After 4 years’ investigation, Italian police discovered more than EUR 4.5 billion euros (USD 6.3 billion) in proceeds from counterfeiting, prostitution, labor exploitation and tax evasion had been sent to China in less than four years using a money-transfer service. Nearly half that money was transferred through the local branch of Bank of China.
Now Italian prosecutors are pushing for an investigation into Bank of China’s Milan branch for the alleged money laundering and other suspected financial crimes which might involve senior management from the BOC’s branch in Milan. As large money transfers could mean high commissions for bank managers, the incentive is definitely there. What troubles the authorities is that the Italian investigators’ capacity is limited because the trace of the money vanishes in China once funds leaves Italy.
The problem here is the complexity of investigating cross-border financial crime as it involves multiple authorities. Also, connections for financial oversight between China and other countries is less established than between, say, Europe and the US. The intra-regional collaboration is probably best established in Europe where Interpol is a pan-European organization that greatly facilitates the investigation of cross-border crime. But bank secrecy remains a national sovereignty issue in China and prohibits banks from freezing funds or releasing information on the order of a foreign court. At the same time, the Bank of China said it will respond to any formal request from Italian authorities.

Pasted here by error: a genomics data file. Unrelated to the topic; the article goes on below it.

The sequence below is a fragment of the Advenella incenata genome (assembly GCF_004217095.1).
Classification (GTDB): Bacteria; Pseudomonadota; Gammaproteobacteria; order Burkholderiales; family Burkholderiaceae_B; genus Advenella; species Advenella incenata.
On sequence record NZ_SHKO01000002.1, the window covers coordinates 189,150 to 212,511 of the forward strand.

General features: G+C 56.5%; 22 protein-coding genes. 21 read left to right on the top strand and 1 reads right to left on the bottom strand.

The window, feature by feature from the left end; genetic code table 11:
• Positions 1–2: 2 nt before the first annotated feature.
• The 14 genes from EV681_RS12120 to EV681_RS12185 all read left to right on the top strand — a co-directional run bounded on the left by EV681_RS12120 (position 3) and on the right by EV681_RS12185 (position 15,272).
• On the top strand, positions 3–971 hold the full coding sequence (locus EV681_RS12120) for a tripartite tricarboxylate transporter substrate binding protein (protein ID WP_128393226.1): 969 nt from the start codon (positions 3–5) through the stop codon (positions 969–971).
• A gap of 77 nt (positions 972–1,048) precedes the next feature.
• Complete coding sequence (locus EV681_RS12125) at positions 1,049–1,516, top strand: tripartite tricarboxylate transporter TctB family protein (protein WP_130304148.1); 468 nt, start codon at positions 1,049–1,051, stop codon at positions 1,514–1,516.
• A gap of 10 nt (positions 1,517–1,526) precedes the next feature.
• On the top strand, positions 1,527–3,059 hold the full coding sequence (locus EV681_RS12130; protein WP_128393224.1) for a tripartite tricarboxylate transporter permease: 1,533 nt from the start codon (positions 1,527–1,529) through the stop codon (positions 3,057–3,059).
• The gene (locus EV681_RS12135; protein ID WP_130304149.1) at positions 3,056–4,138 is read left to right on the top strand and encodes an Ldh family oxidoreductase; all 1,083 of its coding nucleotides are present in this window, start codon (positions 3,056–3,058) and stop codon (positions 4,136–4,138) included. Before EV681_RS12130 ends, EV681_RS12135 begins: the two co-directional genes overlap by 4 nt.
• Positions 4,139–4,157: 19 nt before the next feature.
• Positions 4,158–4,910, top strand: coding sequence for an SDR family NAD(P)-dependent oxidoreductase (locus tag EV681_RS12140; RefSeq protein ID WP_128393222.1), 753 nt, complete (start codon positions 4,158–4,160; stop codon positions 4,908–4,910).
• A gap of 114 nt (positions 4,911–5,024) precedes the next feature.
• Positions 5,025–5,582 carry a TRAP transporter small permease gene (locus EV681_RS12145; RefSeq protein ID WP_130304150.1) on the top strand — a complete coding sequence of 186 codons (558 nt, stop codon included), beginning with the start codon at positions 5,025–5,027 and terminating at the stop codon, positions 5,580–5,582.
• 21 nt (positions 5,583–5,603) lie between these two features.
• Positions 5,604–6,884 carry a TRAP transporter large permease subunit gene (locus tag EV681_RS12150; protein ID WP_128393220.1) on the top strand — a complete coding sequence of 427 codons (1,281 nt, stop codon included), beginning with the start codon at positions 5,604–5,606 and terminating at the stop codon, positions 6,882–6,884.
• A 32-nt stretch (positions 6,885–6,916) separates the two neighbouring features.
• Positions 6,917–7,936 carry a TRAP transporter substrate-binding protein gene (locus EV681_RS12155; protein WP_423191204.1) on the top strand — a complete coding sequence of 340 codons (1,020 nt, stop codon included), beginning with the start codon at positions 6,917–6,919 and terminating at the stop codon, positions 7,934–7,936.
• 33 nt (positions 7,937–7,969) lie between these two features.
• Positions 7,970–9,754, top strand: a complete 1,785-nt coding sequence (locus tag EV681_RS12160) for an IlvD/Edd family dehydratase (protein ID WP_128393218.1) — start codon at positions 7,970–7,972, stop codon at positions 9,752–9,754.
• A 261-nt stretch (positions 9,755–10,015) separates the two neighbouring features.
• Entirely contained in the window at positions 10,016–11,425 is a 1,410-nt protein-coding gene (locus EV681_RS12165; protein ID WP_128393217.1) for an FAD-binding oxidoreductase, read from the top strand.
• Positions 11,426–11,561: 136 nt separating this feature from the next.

This time the Italian investigation has unveiled a sizeable black economy in the Chinese overseas immigration community and the barriers for the international police to understand the crime network. It also showed that as Chinese banks are making a sizable expansion into other markets they will have to have an up-to-date financial crime prevention strategy to be viewed as a responsible and trustworthy partners in the global financial industry.